Rebel Wilson in senior year.
Photo: Boris Martin/Netflix

As May brings rising thermometers, Hollywood embarks on the grand return of a quasi-post-pandemic summer movie season and Netflix switches to its own equivalent. Though it’s more of an anti-summer cinema season; As the big studios unload marquee titles, Netflix is ​​offering more modest alternatives in genres that have largely been left behind. Sore for a bubbly rom-com senior year, in which Rebel Wilson wakes up from his coma and finishes high school. Get period piece enthusiasts Operation Mincemeat, a WWII espionage thriller that’s good to keep and move on. And viewers looking for something completely different should check out the noir western mashup mayhem thar, a Bollywood import that arrives in a hail of bullets. Give the AC unit a good slap and beat the heat with Netflix’s May lineup of original films:

Raj Singh Chaudhary’s epic of Bullets and Sand is a double homage, a nod to the genre extravaganzas that swept through the 1980s in Indian cinemas, which themselves paid homage to Hollywood’s classic westerns and noirs. It lives up to its influences with a sunburned mystery rich in hard-nosed Peckinpah style, from the nail-biting acting to the snappy running time, which is particularly surprising in Hindi-language cinema. We have a white hat man – Inspector Surekha Singh (the great actor and producer Anil Kapoor), the sheriff around here – and a black hat man – the sadistic antiques dealer Siddharth (Harshvardhan Kapoor) who roamed the desert and left behind a trail of corpses. A band of ex-military Pakistanis are also lurking in this northern hinterland, making for a great powder keg that Chaudhary gloriously ignites. The commendably relentless action and savvy iconography hits that are all too familiar to American viewers make this an inviting entry point for newcomers curious about the busy universe of Bollywood, and an edifying data point for longtime fans looking to interested in seeing the impact of its globalization.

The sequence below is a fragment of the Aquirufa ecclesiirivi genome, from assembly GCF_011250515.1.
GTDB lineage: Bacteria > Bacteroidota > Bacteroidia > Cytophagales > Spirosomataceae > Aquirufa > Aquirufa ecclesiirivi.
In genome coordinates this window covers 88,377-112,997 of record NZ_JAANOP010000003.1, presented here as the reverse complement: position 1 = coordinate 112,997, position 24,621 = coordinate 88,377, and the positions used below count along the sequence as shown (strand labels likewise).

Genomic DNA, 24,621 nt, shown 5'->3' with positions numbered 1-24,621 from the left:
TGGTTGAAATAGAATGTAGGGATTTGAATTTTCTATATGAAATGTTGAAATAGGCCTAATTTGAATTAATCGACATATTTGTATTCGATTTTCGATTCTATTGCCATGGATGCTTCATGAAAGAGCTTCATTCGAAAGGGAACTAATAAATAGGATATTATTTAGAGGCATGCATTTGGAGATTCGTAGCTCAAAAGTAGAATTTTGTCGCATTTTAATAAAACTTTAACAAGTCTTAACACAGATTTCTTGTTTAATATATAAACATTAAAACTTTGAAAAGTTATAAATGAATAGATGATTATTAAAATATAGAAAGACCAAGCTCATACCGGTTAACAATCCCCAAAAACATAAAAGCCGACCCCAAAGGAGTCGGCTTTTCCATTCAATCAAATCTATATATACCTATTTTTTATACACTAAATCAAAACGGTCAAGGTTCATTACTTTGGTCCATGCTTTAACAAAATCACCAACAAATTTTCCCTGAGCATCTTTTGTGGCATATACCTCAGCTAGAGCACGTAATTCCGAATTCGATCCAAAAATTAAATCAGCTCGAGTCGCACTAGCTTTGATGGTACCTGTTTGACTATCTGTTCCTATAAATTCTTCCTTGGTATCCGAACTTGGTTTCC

Fans of the wild, chaotic Great Dane will be stunned and horrified to discover that their beloved pooch has been mutated beyond recognition by lousy computer animation in this deeply cursed feature vehicle. In its movement, textures, depth of field, and wacky, angular design (the mother figure’s hip-to-waist ratio dwarfs Mrs. Incredible), Cheapo’s style shatters any pretense of realism without finding a viable alternative . Instead, the elusive aesthetic goes hand-in-hand with all other aspects in an offensive against art, taste, and basic logic, culminating when Marmaduke’s green gas cloud makes a crowd of viewers vomit and die. At least this grossly miscalculated scene has the benefit of being funny (for the wrong reasons, but still), while the rest of the film boasts a perverse source of ghastly fascination, like a fish born with too many eyes.

Hotshot chef César (Erick Elias) has finally made his breakthrough by snagging a spot at the Grand Prix of Cooking Competitions, a showdown set in lovingly photographed, tourist-friendly Cancun. Victory will require all of his focus, so there couldn’t be a worse time for him to learn that the son (Ricardo Zertuche) he’s been raising for ten years was fathered by another man. As he tries to put his bags aside and cook through the fear, he’s helped by a sly vacation fling (Gaby Espino) that’s too perfect to exist in real life. Its tantalizing romance, its processing of heavy emotions, and the broad comedy that ties them all suffer from a lack of spice in the unimaginative dialogue and overlit cinematography, as bland and tasteless as a boiled chicken breast. Worst of all, the food porn isn’t even that tasty, its colors are too garish to be considered fresh. It should be sent back to the kitchen.